My stepson remarked that “he and his daughter were just talking about that the other day”. In the background I could hear my sister-in-law saying something about special treatment and tearing monuments down. I was livid but held my tongue; taking a moment to ponder the consequences. I had to get up and go outside. Mom always said, “if you can’t say anything nice then don’t say anything at all”.

I came back in later. The conversation had shifted, and my in-laws were preparing to leave. Good-byes were said and we got ready to go as well. My stepson wanted to go outside and smoke before we left. I saw this an opportunity to say something about the racist comments made. If we don’t talk about issues of white supremacy (“Why don’t we have a ‘white’ history month”) and why that’s a racist comment, then we can never teach each other how to love and how to overcome structural racism.

I explained to him that the history we’ve grown up with is white history – seen through the lens of white privilege and supremacy. My wife reminded him that “white” history is yearlong. That’s why Black History Month is so necessary.

There’s a huge difference in being a “non”-racist and an “anti”-racist. Non-racists still judge people of color by very white standards which is the subtle form of white supremacy that infects so many. Non-racists seldom take the time to step outside their comfort zone. Even if they’ve began to understand issues of white supremacy, guilt, and fragility they remain silent in the face of the very racism they claim to void of. Silence is complicity.

An anti-racist is someone who raises a voice in situations like my grandson’s party – opposing white supremacy and structural racism in its various manifestations. Anti-racism makes for some uncomfortable conversations, both with family and with friends who haven’t awakened to its depths among white society.

I missed an opportunity with my brother in-law and his wife. I’m not sure that it would’ve been a conversation as much as an argument. I was relieved when they left if I’m honest.

I spent some time with Ms. Opal Lee recently and I told her about what happened and how I felt about it. I felt guilty for the missed opportunity. She reminded me that “if people can be taught how to hate, they can be taught how to love”. This doesn’t happen in a classroom or a church. This happens one-on-one – we intentionally seek out one person and open the door to conversation – which requires seeing and hearing someone even if we don’t agree. “Each one, teach one…”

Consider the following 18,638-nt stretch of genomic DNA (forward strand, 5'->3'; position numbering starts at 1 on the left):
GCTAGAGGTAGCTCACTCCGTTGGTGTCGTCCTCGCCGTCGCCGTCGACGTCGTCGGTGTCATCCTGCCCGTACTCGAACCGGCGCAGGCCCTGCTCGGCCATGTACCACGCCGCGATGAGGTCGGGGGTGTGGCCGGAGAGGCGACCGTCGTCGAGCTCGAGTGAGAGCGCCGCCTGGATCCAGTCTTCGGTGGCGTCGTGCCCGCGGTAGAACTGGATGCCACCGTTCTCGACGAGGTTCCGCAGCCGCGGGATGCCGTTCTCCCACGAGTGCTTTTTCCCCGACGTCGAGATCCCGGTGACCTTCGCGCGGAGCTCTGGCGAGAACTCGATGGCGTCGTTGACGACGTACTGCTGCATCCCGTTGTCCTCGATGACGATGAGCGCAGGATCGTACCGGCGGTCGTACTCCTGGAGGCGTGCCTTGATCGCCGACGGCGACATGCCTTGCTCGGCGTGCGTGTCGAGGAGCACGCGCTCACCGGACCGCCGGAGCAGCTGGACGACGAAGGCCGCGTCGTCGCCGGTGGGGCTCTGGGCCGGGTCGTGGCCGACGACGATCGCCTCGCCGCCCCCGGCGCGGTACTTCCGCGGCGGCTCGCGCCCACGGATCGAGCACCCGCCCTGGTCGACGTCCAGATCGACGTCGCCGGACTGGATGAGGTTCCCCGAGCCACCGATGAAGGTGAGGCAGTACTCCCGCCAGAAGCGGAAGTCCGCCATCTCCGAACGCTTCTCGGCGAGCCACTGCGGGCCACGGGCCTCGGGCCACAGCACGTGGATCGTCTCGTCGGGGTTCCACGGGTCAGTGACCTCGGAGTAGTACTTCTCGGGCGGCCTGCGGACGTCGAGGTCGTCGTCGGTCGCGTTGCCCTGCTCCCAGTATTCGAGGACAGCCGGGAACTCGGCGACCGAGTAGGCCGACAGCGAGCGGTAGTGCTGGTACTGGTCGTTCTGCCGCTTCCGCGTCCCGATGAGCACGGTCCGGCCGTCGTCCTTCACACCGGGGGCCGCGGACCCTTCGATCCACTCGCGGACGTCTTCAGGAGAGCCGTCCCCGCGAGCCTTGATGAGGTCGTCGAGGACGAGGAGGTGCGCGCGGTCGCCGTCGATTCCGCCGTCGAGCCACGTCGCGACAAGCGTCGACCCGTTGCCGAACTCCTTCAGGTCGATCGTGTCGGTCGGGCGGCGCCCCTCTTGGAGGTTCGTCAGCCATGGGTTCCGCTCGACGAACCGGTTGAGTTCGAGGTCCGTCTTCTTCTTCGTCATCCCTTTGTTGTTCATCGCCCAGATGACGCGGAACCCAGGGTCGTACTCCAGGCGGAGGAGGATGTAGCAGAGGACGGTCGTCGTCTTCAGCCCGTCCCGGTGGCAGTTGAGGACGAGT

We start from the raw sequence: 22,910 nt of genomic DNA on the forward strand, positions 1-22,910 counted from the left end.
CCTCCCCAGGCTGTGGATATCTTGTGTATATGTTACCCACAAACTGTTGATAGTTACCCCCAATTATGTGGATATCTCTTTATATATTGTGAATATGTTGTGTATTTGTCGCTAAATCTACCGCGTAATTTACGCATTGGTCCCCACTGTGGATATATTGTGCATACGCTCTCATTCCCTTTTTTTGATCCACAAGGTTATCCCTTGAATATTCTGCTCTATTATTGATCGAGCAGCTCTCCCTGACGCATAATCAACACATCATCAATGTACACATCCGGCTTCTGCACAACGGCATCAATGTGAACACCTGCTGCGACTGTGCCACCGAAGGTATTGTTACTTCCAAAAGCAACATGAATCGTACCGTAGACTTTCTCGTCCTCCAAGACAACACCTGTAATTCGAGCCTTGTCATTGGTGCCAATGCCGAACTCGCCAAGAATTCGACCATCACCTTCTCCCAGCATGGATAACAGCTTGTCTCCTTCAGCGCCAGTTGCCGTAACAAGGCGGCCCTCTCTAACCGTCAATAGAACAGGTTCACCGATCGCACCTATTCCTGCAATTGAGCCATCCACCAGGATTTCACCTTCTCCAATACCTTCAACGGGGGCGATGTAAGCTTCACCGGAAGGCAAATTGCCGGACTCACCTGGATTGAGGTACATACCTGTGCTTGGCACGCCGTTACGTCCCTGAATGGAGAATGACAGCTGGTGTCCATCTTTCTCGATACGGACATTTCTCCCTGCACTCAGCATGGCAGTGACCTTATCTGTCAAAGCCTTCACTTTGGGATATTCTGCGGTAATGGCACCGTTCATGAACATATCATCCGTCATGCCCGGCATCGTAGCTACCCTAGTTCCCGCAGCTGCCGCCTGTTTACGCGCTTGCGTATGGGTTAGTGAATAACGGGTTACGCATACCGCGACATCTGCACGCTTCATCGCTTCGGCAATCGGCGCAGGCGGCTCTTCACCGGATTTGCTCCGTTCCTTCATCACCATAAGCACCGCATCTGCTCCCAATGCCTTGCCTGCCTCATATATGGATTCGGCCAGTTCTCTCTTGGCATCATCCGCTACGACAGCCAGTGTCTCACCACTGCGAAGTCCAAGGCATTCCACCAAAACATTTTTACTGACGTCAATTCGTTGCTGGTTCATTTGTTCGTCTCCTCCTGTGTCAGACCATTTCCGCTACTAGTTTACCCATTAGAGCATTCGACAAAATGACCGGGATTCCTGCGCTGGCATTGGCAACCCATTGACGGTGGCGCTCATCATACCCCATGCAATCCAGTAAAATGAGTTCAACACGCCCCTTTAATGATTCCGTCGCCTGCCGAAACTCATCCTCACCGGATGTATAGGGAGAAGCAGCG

I’m honored to be surrounded by great teachers. Black History Month is a great opportunity to learn how to listen and how to love. It’s full of a richness that the predominant white culture has failed to share.

“There is no Jew or Greek. There is no slave or free person. There is no male or female… You are all one… Abrahams descendants…” Paul’s Letter to the Galatians 3.28 ff (NIRV)

Black History Month 2021
Celebrate Black History Month

Learn more about Black History Month, Juneteenth, and Unity at http://www.unityunlimited.org and www.opalswalk2dc.com.

From Globe News Wire

Ms. Opals will be at the National Press Club this Wednesday, February 25th to celebrate Black History Month. The celebration will be livestreamed at 11:00 AM (EST) at: To register for the in-person press conference email marketing@invnt.comTo tune in virtually via YouTube from 11:30am EST click here.
Click here to tune in virtually via Facebook from 11:30am EST.
To sign Ms. Opal’s Change.org petition visit her website.

About Ms. Opal Lee
Ms. Opal is the oldest living board member of the National Juneteenth Observance Foundation (NJOF) that was founded and led by the late Dr. Ronald Myers, Sr., whose initiative is for Juneteenth to become a national holiday. To bring awareness to the cause, she started her Opal’s Walk 2 DC campaign in 2016, where she walked 2.5 miles to symbolize the 2.5 years that it took for slaves in Texas to know that they were free. Ms. Opal launched a petition to make Juneteenth a national holiday on Change.org, and in September 2020 delivered the 1.5 million signatures it had received to Congress. Ms. Opal believes that freedom should be celebrated from the 19th of June to the 4th of July. Head here for more.